Julian Bradfield writes:
>What's wrong with using the approach (and the code) from 21.5
>reads in a charset definition from a Unicode Consortium-format table?
>These are dumpable AFAIK.
Nothing, and that was my first thought. But then I thought that iconv
would have the advantage of making it easy to load the translation tables
on demand - why should I have 20MB (or however much it is) of
translation tables in main memory of every XEmacs instance, when my
typical instance only ever sees Latin-1 and maybe few dozen hanzi?
No reason at all. (Just how dumb do you think Ben Wing is, anyway!?
Don't answer that, I know you know better.<wink>) First of all, here
are the numbers from M-x show-memory-usage (I think you need to
compile --with-debug to get that function in 21.5, and it may not be
available in 21.4 at all):
charset from-unicode to-unicode total
total 528448 358440 886888
Yes, those numbers are *bytes*, not "words", "paragraphs", or TiB.
(You're thinking of the Unihan.txt database, no doubt, which is indeed
almost 30MB.) Second, look at how `load-unicode-tables' is
implemented. You'll see that there is no reason why we can't load a
minimal subset and add more on an as-needed basis. Since this is a
once-per-session thing, who cares if it takes 25ms per table?
There currently is no way to request on-demand loading, but I don't
think that would be hard.
What's the definition of compatibility these days?
"Catering to differences is not too annoying." Differences in basic
Mule functions would be too annoying.
I haven't used fsfmacs for a decade or more, but my impression
that most non-trivial elisp has to cater specially for fsfmacs and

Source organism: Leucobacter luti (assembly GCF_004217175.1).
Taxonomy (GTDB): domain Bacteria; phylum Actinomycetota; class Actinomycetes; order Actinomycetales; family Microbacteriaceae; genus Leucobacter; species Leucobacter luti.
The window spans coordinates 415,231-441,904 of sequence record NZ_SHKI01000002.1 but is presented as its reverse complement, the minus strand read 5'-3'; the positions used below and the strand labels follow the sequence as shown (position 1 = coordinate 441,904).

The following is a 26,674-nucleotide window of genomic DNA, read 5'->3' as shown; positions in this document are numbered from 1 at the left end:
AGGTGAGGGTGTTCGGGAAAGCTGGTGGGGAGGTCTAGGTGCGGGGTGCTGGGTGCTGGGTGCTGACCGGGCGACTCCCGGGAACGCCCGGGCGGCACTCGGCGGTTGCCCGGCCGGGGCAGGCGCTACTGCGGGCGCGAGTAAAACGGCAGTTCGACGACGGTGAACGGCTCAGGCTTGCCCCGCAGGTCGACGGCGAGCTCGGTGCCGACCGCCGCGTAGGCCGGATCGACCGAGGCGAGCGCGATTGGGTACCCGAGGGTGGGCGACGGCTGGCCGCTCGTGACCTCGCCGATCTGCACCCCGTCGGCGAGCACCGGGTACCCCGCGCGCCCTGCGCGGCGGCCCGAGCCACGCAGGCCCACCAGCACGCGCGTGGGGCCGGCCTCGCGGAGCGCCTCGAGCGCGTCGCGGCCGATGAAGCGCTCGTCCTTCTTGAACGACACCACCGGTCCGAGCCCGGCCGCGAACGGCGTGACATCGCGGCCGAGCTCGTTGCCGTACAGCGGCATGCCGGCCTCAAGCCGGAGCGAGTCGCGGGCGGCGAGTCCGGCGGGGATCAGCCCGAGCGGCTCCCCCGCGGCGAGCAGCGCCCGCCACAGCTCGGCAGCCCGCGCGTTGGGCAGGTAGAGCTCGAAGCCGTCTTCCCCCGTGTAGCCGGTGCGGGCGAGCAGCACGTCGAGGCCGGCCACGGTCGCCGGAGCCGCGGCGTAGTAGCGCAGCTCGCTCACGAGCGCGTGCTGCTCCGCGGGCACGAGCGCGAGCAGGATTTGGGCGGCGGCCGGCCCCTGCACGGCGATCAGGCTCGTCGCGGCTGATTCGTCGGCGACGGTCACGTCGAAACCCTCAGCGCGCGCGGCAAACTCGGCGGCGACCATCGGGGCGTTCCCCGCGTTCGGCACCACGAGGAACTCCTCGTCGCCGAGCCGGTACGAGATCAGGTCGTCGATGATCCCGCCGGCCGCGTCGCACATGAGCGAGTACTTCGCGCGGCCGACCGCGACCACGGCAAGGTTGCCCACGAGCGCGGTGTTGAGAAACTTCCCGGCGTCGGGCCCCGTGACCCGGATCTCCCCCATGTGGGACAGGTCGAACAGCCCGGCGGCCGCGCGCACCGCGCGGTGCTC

XEmacs. Is that wrong?
No. For one thing, RMS considers following standards or established
practice for the sake of conforming a form of subordination akin to
slavery, and thus ethically unacceptable in the free software movement.
However, and it's very important, the cores of most applications work
fine in both forks. It's stuff like images that is quite different.
Extents are a little bit annoying but there are several wrapper
packages such as overlay.el in fsf-compat, as well as more specialized
but accurate (within the field of interest) emulations in Gnus and VM
(inter alia). Similarly ez-menu or whatever it's called. Heck, you
know how Kyle feels about GNU and its assignment policy, but he's
always maintained compatibility for VM, including use of the menubar
(he'd basically retired by the time GNU got images and toolbars---
scary thought, isn't it).
Several years ago I was going to write a wrapper package for images,
too, implementing the GNUbie interface, but then I realized that
practically speaking the dox would have to be licensed under the
God-Forsaken Documentation License and I lost all appetite for the
project. (I've grown up a little since then, but that stupid piece of
free-advertising-grubbing hypocrisy *still* rubs me the wrong way.)
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